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Connecting youth with S’pore’s heritage

SINGAPORE — While most youth agree it is important to understand Singapore’s heritage, not many are keen to actively search for information on it, according to the findings of a survey of 600 young Singaporeans.

The team behind Avenue 1960s (from left) Ms Karen Koh, Ms Tan Huay Peng, Ms Candy Tan and 
Ms Phang Su Hui. 
Photo:  Dallas Wong

The team behind Avenue 1960s (from left) Ms Karen Koh, Ms Tan Huay Peng, Ms Candy Tan and
Ms Phang Su Hui.
Photo: Dallas Wong

SINGAPORE — While most youth agree it is important to understand Singapore’s heritage, not many are keen to actively search for information on it, according to the findings of a survey of 600 young Singaporeans.

Conducted by four undergraduates from the Nanyang Technological University (NTU) Wee Kim Wee School of Communication and Information as part of their final-year project, the survey of youths aged 17 to 25 looked at respondents’ knowledge and perception about Singapore’s heritage. It was part of their campaign, Avenue 1960s, aimed at connecting young Singaporeans with their heritage.

The survey, conducted in the form of a questionnaire, showed that 85.6 per cent of respondents found it important to understand Singapore’s heritage, but only 15 per cent would seek out information about it. This is despite more than half (55 per cent) saying they felt there were widely-accessible materials on the topic.

“They are unable to relate directly to such experiences and are thus less inclined to take the first step,” said Ms Karen Koh, 22, one of the undergraduates. As such, the campaign, launched on Dec 15, seeks to create a platform that allows youth to glean knowledge from a source that is most personal to them — their parents.

“Most youths mix up heritage and history. Heritage is more about life stories on what happened back then,” said another of the four students, Ms Candy Tan, 22. The other team members are Ms Tan Huay Peng, 22, and Ms Phang Su Hui, 23.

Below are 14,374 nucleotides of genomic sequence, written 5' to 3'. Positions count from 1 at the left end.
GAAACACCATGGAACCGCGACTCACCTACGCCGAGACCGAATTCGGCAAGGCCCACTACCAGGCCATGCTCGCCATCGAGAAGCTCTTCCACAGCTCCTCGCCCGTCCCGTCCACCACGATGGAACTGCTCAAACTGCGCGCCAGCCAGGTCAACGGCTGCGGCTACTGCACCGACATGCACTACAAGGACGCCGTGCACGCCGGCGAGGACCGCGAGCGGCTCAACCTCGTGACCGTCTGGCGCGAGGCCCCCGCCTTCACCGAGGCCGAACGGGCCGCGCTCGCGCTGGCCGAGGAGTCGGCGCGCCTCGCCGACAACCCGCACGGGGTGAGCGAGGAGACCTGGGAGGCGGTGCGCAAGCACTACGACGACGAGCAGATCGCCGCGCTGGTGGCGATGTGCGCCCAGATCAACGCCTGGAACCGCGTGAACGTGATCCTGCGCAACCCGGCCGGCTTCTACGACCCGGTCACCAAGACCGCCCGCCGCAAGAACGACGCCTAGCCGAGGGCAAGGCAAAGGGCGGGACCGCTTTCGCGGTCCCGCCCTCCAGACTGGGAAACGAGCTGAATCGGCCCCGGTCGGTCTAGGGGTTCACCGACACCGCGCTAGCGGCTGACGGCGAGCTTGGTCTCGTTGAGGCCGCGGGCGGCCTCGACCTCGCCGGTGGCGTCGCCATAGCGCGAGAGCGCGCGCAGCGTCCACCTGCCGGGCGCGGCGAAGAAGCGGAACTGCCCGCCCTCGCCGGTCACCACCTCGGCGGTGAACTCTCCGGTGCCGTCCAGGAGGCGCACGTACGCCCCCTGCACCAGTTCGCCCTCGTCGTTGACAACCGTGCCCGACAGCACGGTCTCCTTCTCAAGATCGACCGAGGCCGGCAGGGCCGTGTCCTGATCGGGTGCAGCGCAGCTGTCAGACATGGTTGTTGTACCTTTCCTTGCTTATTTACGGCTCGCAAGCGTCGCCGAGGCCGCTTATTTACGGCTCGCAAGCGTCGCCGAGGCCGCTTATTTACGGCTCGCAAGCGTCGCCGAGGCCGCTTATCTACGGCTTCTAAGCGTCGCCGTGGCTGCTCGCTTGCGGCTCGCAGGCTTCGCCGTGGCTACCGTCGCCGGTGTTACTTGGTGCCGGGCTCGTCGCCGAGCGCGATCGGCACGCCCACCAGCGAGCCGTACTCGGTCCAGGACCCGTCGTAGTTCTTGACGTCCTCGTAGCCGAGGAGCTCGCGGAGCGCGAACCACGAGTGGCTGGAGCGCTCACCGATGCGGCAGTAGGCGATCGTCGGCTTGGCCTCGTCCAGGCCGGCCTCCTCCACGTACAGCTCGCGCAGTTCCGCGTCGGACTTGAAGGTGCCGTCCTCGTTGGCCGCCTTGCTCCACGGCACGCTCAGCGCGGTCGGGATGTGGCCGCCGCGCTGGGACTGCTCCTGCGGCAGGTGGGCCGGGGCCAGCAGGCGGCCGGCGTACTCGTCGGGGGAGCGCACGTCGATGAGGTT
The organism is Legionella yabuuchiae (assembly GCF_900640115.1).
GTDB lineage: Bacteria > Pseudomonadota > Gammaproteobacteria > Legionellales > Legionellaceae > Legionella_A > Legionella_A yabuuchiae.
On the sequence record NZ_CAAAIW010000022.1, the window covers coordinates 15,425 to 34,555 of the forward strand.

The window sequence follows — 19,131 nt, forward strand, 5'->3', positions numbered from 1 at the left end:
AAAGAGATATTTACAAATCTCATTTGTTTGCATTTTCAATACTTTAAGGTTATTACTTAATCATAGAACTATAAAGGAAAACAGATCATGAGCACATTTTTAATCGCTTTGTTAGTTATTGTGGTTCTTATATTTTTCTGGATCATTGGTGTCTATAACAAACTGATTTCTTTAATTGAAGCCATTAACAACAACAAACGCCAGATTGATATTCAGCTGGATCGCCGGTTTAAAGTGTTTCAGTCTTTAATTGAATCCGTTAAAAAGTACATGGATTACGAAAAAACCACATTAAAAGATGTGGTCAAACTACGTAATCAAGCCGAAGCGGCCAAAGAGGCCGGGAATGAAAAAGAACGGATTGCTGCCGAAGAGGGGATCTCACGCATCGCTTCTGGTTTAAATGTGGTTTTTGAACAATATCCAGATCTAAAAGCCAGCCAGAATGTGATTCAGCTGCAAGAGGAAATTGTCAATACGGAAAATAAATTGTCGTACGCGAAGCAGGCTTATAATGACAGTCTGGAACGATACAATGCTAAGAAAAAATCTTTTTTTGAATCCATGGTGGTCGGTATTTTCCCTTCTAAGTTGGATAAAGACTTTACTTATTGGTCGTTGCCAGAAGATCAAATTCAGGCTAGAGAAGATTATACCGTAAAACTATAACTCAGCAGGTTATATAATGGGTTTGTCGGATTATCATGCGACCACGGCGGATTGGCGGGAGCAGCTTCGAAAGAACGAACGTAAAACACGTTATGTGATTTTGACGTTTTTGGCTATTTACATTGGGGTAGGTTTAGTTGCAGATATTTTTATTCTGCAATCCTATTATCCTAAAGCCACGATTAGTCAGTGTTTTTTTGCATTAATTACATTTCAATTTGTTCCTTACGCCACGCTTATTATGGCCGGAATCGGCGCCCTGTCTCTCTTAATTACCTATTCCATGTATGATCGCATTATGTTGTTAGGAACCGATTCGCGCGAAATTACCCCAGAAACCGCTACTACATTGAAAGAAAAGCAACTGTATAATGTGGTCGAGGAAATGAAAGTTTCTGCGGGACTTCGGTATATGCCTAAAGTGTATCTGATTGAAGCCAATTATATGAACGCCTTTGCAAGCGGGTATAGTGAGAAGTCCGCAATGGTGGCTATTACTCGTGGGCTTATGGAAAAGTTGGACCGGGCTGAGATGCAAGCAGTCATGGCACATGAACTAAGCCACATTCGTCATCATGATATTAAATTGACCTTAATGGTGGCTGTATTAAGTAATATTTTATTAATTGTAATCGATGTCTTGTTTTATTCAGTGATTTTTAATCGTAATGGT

“We are highlighting the most intimate source for these stories, which is their parents,” added Ms Tan.

For instance, one of the activities is the weekly Sunday Brunch Topic series on the campaign’s Facebook page. It encourages young people to ask their parents questions related to their lifestyles five decades ago.

The students took six months, starting from June last year, to prepare for the campaign. They interviewed about 30 people for their stories from the past and visited museums and festivals such as the Singapore Heritage Festival. The campaign will end with a final exhibition at the Arts House from Feb 19 to Feb 23 and a food trail in early March.

Noting that heritage is a “very broad topic”, Ms Koh said thorough research was vital for the team to extract the most interesting and relevant information that would appeal to youth. This includes information on topics such as games or the transport system.

“For me, I was very interested in the transport back then. I never knew there’s this term called bus 11. And bus 11 is not a real bus! It is a term used by a lot of locals back then because the number 11 actually looks like legs — it is actually by foot!” Ms Koh laughed.

Ms Phang added: “I think the take-away from the campaign is really to question youths on what else was there (in the 1960s). We want to trigger them to find out more and eventually, one day, we hope they can actively search for information about Singapore’s heritage.”

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